Is it not time that Conservative Members recognised the real problems of the city, the high level of unemployment, the great problems with housing and the other problems that go with that, and began at last to deal with those problems on a serious basis instead of producing the nonsense that we hear from the Conservative Benches—

Order. I think that the hon. Gentleman should try to apply for an adjournment debate on this subject. I know that this subject is of grave concern to the hon. Gentleman, but he is taking a long time. We have reached only Question 5.

With due respect, Mr. Speaker, it is not a joke that my people in my part of the world are unemployed and suffering. It is about time that the Government began to look at the real problems instead of listening to the nonsense from the Tory Back Benches.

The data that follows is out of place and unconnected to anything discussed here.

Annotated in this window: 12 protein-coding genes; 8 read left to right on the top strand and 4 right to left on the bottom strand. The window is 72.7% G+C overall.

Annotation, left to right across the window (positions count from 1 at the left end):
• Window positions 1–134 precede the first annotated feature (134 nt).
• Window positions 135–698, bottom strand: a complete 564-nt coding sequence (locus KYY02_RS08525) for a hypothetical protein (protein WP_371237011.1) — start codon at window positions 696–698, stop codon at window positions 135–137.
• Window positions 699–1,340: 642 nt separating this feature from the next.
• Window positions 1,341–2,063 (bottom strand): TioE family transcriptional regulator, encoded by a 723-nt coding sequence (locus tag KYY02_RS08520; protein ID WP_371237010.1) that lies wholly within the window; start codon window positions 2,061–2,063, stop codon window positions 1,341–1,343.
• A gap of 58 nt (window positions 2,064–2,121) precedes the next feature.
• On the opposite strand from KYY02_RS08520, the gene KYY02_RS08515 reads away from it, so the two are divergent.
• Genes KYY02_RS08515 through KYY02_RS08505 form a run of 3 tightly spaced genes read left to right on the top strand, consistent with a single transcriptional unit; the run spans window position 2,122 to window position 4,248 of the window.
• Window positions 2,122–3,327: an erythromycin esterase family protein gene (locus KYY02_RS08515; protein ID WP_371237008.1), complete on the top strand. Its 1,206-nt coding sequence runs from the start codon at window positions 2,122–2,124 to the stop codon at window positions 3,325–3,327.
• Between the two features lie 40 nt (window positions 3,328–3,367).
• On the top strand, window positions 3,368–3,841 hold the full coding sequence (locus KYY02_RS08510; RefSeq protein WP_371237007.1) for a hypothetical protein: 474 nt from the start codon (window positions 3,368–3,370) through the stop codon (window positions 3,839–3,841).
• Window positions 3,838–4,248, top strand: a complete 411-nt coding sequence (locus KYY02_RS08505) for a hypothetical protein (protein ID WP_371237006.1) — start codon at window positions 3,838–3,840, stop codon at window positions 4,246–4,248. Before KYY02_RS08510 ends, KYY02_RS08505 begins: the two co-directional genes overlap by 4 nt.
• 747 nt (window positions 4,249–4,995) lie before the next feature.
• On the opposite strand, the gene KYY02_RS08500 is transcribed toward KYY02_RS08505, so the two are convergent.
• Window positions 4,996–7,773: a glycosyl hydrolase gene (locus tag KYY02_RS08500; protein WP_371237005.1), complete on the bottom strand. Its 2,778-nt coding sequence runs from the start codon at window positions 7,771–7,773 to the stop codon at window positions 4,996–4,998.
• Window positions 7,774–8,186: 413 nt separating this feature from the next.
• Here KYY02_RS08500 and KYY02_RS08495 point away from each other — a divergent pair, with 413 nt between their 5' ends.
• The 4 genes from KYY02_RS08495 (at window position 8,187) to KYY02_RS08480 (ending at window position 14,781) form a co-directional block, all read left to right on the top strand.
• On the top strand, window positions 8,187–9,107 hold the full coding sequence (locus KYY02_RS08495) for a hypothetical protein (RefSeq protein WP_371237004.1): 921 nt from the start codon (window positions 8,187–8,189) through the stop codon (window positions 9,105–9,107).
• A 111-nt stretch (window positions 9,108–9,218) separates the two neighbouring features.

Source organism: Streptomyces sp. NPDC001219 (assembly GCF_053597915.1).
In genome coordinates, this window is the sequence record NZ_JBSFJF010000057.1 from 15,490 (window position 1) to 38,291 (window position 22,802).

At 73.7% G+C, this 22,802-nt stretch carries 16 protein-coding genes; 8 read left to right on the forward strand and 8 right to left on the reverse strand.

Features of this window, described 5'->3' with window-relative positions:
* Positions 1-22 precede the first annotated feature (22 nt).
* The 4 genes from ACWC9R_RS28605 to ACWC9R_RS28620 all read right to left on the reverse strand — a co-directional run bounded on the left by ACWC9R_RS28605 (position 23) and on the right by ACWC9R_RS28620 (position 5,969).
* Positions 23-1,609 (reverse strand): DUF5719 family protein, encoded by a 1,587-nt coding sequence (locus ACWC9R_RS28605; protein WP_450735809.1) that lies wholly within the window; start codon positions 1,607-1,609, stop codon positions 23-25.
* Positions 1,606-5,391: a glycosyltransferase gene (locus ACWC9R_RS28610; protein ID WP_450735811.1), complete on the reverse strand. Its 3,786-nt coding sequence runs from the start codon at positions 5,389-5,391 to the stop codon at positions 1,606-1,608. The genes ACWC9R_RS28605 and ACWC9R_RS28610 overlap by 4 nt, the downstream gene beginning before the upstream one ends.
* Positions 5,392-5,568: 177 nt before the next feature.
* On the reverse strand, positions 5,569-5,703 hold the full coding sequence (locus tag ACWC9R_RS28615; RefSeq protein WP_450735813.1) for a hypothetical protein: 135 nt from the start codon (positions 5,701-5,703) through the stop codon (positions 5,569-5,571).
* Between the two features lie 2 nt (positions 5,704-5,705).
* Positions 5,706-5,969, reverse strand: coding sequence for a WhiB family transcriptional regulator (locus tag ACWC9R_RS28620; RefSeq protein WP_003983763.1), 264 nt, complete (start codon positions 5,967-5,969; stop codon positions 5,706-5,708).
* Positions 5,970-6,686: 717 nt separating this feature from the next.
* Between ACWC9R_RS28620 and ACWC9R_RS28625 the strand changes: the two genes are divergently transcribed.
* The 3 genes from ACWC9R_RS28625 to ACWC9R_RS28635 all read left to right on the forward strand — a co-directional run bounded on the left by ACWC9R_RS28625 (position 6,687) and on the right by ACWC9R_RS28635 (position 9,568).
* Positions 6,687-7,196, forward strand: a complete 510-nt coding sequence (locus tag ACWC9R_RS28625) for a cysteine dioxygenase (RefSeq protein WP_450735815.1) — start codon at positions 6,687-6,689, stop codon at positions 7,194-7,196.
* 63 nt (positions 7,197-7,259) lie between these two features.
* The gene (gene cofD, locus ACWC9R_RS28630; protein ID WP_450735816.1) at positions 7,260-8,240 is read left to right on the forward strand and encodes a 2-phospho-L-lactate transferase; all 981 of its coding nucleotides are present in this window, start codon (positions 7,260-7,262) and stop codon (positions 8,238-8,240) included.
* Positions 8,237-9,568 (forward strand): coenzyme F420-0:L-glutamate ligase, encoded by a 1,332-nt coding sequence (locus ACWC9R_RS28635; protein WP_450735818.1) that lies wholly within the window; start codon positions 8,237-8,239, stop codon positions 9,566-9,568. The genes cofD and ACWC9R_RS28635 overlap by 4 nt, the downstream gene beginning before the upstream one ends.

It is a pity, when so much of what the hon. Gentleman says is justified —there are indeed real problems in Liverpool —that those problems were compounded by Militants and by the Labour-controlled council. I have been reading the accounts by Mr. Hamilton of the gross mismanagement of the city by the hon. Gentleman's friends. I can only say that the people of Liverpool now have an opportunity to elect a council which will not behave like the previous council.

People in Liverpool will have to live with the consequences of whatever council they elect. That is the nature of local democracy, and the hon. Gentleman must abide by that.

Order. May I now appeal to the House for brief questions so that we may make progress? We have reached only question 6. Mr. John Cartwright, No. 6.